Known for his high-flying escapades, awe-inspiring overhead marks and a natural ability find the ball, Toby McLean’s pathway to what will likely eventuate into becoming an AFL player next month has been extraordinary, especially because he almost didn’t make it.
His story to stardom ahead of this year’s draft is unique.
The Narre Warren teenager hadn’t been part of the TAC Cup system at all during his football career. He was advised to give it ago and try out for the Dandenong Southern Stingrays – his zone club – in a bid to take his football to a new level in 2014.
However, in a story that has largely gone untold, McLean was cut from Dandenong’s initial 60-man squad during the summer pre-season trials.
He went back to Narre Warren where Greg Doyle, who had previously coached Oakleigh in the TAC Cup, urged McLean to contact the Chargers’ talent manager Mark Smart about trialling at the Chargers.
If it weren’t for a call from Doyle to Smart in January, the story could’ve been a starkly different one.
“I guess I just thought I’ll train hard and see what happens, I just wanted to play a game to start with,” McLean said.
“It’s a bit unbelievable, everything that’s happened since. I wasn’t even on a TAC Cup list last year.”
If it weren’t for the phone call, McLean would be taking speckies and kicking goals back at Narre Warren, with nobody in the footy world knowing of his existence.
“I wanted to find out if I was good enough to play TAC Cup and the Chargers let me find out,” McLean said.
His development was rapid. The quietly spoken forward-cum-midfielder went about his business in his usual no fuss manner over summer, steadily improving his fitness and impressed during intra-club hitouts and practice matches before the season proper.
Starting out as an opportunist small forward, McLean forced his way into the Chargers’ all-conquering midfield, with his knack for finding the ball seeing him average 30 disposals from the midfield since his positional change mid-year.
From there, McLean quickly stamped himself as the barometer of the Chargers, as an agile yet prolific ball-winner who made a habit of flying for big marks and kicking team-inspiring goals.
He took a mountain of a hanger against the Northern Knights midway through the year that would put his idol – Collingwood’s Jamie Elliott – to shame.
“I took it and was just thinking ‘when am I coming down? I’ve been up here forever’,” McLean said.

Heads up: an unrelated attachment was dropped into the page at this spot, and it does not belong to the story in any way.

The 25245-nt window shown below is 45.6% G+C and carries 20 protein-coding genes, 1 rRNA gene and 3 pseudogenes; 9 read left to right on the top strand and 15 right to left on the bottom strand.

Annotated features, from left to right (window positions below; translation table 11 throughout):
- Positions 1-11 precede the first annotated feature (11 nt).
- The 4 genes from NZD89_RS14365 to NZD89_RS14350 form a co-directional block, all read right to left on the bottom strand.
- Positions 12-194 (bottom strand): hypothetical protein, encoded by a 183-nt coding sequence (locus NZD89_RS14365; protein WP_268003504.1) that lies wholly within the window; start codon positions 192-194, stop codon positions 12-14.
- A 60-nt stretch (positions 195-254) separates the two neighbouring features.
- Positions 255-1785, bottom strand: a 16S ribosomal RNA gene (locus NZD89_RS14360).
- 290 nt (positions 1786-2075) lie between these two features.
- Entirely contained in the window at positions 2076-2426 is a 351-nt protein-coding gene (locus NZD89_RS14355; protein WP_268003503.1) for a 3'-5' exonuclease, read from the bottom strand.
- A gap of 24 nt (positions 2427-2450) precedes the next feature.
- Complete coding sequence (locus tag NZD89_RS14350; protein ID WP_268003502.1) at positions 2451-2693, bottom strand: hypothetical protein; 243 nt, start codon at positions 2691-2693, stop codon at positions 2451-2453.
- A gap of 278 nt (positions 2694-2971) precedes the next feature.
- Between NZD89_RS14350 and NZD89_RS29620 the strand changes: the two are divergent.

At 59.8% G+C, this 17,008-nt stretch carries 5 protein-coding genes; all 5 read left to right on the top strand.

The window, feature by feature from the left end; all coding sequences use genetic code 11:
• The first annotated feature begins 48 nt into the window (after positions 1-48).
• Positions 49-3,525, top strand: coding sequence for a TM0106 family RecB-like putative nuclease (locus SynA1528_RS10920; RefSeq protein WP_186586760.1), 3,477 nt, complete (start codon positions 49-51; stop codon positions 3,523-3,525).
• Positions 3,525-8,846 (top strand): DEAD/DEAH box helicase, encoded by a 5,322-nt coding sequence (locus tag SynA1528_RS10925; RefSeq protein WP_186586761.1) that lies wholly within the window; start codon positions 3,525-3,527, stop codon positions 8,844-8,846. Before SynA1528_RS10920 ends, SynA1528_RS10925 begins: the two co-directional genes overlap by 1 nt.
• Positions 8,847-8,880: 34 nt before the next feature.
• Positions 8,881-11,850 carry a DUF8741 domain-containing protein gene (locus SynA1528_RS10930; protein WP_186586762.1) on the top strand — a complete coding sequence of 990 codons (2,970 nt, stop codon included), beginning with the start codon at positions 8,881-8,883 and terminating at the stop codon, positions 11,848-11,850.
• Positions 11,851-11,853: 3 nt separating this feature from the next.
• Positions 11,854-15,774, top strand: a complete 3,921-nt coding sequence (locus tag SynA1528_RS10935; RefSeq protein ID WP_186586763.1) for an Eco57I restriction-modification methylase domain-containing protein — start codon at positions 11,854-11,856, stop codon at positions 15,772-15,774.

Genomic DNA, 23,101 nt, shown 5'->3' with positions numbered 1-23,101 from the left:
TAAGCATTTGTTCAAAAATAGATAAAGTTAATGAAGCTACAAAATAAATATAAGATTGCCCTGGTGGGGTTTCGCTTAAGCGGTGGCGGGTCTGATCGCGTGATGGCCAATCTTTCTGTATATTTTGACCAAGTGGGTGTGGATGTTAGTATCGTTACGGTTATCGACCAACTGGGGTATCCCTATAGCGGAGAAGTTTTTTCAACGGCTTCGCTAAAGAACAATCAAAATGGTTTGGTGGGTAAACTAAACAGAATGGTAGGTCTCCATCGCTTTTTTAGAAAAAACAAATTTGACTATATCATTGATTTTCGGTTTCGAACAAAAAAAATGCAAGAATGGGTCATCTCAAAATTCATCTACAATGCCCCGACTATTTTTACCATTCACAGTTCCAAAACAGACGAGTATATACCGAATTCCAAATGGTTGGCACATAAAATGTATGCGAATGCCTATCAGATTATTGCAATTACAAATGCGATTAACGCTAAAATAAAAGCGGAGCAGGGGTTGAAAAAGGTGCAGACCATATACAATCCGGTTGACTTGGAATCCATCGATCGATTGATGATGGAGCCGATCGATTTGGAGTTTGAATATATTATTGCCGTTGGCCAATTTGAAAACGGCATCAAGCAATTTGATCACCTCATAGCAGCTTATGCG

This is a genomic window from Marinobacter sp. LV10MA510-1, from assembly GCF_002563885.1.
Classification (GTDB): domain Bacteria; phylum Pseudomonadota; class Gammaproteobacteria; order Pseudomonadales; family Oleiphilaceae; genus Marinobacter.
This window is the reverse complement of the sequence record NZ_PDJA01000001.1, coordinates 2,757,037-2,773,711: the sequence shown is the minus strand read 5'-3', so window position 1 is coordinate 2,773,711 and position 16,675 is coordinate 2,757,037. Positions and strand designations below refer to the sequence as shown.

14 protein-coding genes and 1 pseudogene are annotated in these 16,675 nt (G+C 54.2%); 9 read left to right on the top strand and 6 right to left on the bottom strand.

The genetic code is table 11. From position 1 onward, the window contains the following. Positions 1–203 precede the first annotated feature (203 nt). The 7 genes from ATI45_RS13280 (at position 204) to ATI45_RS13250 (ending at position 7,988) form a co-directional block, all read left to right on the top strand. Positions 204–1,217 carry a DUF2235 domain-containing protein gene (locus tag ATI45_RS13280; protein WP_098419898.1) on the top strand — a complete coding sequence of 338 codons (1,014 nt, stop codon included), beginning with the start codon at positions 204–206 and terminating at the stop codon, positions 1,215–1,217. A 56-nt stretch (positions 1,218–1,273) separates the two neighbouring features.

From then on, McLean made a weekly habit of sitting on people’s heads and kicking freakish goals.
However, McLean saved his best for late in the season, particularly his qualifying final against Geelong at Visy Park.
McLean’s accrued two goals in the final term, including the match winner just seconds out from the siren: it recorded a famous come-from-behind victory and is a moment he’ll savour forever.
“I just saw it off the pack, grabbed it and threw it onto my boot and it just went through,” McLean said modestly, despite the goal being as difficult as it was important.
On Morrish Medal night a week later, McLean found himself among elite company.
Believing he was there to support a few teammates and enjoy a nice feed, McLean almost came away with the 2014 Morrish Meadal, ultimately coming runner up to Gippsland’s Alex Carr.
It was a standing which saw him finish ahead of star midfielders such as Christian Petracca and Touk Miller.
Only weeks later, McLean’s dream became a reality when the Chargers won through to the grand final at Etihad Stadium, after toppling Sandringham.
From not knowing a single person in January to taking home a premiership medal and best-on-ground honours against the Chargers against favourites Calder Cannons, McLean was frank about his experience.
“It’s crazy,” McLean said whilst he completed the lap of honour.
“At the start of the year, I didn’t know anyone. Now I’ve won a flag, and I don’t think I was even deserving on best on ground, I just had a good second quarter.”
His influence amongst his teammates isn’t understated, with Chargers skipper Darcy Moore speaking glowingly of McLean in the post-match.
“He’s unbelievable, he’s such a barometer for us and he gives you everything. Playing up forward with him is exciting: you never know what’s he’s going to do next.” Moore said.
“He’s got a great story, a lot of these boys do, but he’s also one of the first picked each week.”
His 21-disposal, nine mark, two-goal effort was significant, firing and dominating when the game was there to be won early in the contest, displayed by his 13 disposals in the second quarter alone.
Appropriately elevated to the National Combine which came to a close at Etihad Stadium today, McLean’s story from initially being not good enough in January is about to come full circle when he is drafted to an AFL club next month.
With so much achieved in such a small period of time, McLean is a picture of resilience and determination, but it’s still a remarkable story that’s barely begun.